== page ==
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Ten-Year Follow-Up of a Consecutive Series of Children With Multichannel Cochlear Implants

Uziel, Alain S.*; Sillon, Martine; Vieu, Adrienne; Artieres, Françoise; Piron, Jean-Pierre*; Daures, Jean-Pierre; Mondain, Michel*

doi: 10.1097/01.mao.0000281802.59444.02
Cochlear Implants

Objectives: To assess a group of children who consecutively received implants more than 10 years after implantation with regard to speech perception, speech intelligibility, receptive language level, and academic/occupational status.

Study Design: A prospective longitudinal study.

Setting: Pediatric referral center for cochlear implantation.

Patients: Eighty-two prelingually deafened children received the Nucleus multichannel cochlear implant.

Interventions: Cochlear implantation with Cochlear Nucleus CI22 implant.

Main Outcome Measures: The main outcome measures were open-set Phonetically Balanced Kindergarten word test, discrimination of sentences in noise, connective discourse tracking (CDT) using voice and telephone, speech intelligibility rating (SIR), vocabulary knowledge measured using the Peabody Picture Vocabulary Test (Revised), academic performance on French language, foreign language, and mathematics, and academic/occupational status.

Results: After 10 years of implant experience, 79 children (96%) reported that they always wear the device; 79% (65 of 82 children) could use the telephone. The mean scores were 72% for the Phonetically Balanced Kindergarten word test, 44% for word recognition in noise, 55.3 words per minute for the CDT, and 33 words per minute for the CDT via telephone. Thirty-three children (40%) developed speech intelligible to the average listener (SIR 5), and 22 (27%) developed speech intelligible to a listener with little experience of deaf person's speech (SIR 4). The measures of vocabulary showed that most (76%) of children who received implants scored below the median value of their normally hearing peers. The age at implantation was the most important factor that may influence the postimplant outcomes. Regarding educational/vocational status, 6 subjects attend universities, 3 already have a professional activity, 14 are currently at high school level, 32 are at junior high school level, 6 additional children are enrolled in a special unit for children with disability, and 3 children are still attending elementary schools. Seventeen are in further noncompulsory education studying a range of subjects at vocational level.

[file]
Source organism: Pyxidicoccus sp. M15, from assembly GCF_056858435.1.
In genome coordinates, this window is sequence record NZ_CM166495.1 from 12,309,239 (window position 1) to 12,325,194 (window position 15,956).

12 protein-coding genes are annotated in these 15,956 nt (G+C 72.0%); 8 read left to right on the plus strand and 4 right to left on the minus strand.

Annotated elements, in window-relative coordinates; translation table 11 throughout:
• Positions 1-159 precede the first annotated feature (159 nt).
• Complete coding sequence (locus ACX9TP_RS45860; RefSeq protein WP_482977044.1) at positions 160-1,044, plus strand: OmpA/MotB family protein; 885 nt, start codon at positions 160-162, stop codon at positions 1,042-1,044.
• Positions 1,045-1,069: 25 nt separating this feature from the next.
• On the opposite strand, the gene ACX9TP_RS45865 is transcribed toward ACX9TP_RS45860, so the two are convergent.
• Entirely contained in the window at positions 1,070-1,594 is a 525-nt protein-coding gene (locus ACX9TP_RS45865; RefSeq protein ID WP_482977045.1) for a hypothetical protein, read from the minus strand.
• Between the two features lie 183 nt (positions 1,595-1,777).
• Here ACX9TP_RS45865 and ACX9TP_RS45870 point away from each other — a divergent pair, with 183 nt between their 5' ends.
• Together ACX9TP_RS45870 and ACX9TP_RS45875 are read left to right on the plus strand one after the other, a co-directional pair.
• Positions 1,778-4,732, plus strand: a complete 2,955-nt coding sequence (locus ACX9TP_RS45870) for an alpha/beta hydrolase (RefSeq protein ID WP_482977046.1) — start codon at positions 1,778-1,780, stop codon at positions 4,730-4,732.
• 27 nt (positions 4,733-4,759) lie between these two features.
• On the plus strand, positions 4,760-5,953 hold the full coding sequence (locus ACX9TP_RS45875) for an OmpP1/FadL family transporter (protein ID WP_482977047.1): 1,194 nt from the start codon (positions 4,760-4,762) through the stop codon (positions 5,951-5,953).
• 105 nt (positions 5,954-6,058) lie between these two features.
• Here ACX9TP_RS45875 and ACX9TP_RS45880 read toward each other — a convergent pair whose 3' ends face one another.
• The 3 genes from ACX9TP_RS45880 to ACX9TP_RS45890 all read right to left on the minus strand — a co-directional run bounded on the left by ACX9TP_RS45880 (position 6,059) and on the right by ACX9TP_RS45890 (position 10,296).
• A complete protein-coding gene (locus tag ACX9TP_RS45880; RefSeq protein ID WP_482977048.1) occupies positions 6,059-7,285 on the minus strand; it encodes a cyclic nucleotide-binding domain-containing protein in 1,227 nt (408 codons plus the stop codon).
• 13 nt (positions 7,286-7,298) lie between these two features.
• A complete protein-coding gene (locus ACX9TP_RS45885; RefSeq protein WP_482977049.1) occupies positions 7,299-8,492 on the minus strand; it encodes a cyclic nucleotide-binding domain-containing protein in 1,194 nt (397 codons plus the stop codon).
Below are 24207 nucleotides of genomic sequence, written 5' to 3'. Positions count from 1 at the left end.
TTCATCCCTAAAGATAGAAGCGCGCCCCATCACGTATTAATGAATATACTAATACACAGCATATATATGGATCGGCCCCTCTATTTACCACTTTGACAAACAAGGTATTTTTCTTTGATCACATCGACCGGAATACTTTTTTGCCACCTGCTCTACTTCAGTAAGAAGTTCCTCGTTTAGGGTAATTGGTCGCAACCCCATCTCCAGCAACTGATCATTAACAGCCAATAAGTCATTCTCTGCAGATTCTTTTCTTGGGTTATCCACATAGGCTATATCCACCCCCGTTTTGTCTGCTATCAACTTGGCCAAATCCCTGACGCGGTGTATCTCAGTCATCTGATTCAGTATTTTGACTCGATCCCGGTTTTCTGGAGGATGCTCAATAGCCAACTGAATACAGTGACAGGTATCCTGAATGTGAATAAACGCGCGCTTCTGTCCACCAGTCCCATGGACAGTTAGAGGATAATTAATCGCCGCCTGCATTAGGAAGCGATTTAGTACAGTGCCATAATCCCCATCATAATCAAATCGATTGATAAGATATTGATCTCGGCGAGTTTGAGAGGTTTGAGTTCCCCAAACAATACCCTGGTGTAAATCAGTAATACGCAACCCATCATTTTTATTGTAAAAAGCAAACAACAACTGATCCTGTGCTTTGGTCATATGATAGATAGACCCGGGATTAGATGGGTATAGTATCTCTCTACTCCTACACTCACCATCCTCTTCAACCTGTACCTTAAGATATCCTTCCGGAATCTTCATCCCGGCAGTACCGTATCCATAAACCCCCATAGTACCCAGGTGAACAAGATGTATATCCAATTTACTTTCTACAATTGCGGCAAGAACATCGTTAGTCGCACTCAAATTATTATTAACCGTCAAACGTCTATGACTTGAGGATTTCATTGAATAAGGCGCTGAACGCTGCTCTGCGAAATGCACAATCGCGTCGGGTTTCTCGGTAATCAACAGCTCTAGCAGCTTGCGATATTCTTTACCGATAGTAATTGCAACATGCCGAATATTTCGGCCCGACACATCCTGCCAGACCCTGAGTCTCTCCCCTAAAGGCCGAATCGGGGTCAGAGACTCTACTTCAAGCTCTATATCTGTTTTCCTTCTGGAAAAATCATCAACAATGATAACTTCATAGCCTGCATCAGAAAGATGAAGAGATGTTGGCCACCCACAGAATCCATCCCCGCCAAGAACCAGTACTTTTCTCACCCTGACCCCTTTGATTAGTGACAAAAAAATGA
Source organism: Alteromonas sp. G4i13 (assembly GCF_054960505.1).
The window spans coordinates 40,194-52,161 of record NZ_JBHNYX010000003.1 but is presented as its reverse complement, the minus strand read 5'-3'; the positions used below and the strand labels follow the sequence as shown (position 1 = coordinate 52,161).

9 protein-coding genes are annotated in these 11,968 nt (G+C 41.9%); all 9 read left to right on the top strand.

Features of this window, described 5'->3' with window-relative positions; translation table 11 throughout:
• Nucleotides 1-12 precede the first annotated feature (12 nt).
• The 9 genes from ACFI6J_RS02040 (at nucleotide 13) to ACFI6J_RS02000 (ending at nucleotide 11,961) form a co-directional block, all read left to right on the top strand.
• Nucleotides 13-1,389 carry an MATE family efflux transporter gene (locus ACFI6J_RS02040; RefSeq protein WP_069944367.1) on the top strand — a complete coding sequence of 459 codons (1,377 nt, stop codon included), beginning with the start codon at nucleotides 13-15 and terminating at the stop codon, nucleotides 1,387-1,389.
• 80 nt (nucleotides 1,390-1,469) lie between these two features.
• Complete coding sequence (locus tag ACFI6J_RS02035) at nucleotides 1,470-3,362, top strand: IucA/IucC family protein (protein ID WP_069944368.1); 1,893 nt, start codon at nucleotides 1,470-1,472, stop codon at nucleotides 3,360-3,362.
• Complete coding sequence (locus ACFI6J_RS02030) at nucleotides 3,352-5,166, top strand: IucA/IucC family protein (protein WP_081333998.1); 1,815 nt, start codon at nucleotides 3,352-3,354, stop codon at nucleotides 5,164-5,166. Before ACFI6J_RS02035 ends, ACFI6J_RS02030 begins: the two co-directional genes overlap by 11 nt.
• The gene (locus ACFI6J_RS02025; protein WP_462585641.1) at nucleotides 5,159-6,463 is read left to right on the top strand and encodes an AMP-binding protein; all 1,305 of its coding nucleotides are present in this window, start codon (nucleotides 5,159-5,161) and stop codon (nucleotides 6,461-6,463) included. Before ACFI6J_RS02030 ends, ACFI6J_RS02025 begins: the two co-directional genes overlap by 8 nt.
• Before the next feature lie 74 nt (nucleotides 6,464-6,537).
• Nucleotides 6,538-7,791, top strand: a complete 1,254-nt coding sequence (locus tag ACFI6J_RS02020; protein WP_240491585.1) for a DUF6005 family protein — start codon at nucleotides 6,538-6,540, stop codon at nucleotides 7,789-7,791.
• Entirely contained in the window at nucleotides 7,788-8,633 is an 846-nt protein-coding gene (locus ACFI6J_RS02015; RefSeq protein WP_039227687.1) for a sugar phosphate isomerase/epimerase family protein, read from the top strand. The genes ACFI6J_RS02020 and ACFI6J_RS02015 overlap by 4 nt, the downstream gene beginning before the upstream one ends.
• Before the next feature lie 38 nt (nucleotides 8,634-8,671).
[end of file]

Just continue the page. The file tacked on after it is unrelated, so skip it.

Conclusion: This long-term report shows that many profoundly hearing-impaired children using cochlear implants can develop functional levels of speech perception and production, attain age-appropriate oral language, develop competency level in a language other than their primary language, and achieve satisfactory academic performance.

*Department of Otology and Neurotology, Montpellier University Hospital, and INSERM U583, Institut de Neurosciences de Montpellier; †Institut Saint Pierre, Palavas; and ‡Department of Biostatistics, Institut Universitaire de Recherche Clinique, Université Montpellier 1, Montpellier, France

Address correspondence and reprint requests to Alain S. Uziel, M.D., Ph.D., Department of Otology and Neurotology, Hôpital Gui de Chauliac, 34295 Montpellier cedex 5, France; E-mail:

© 2007 Otology & Neurotology, Inc.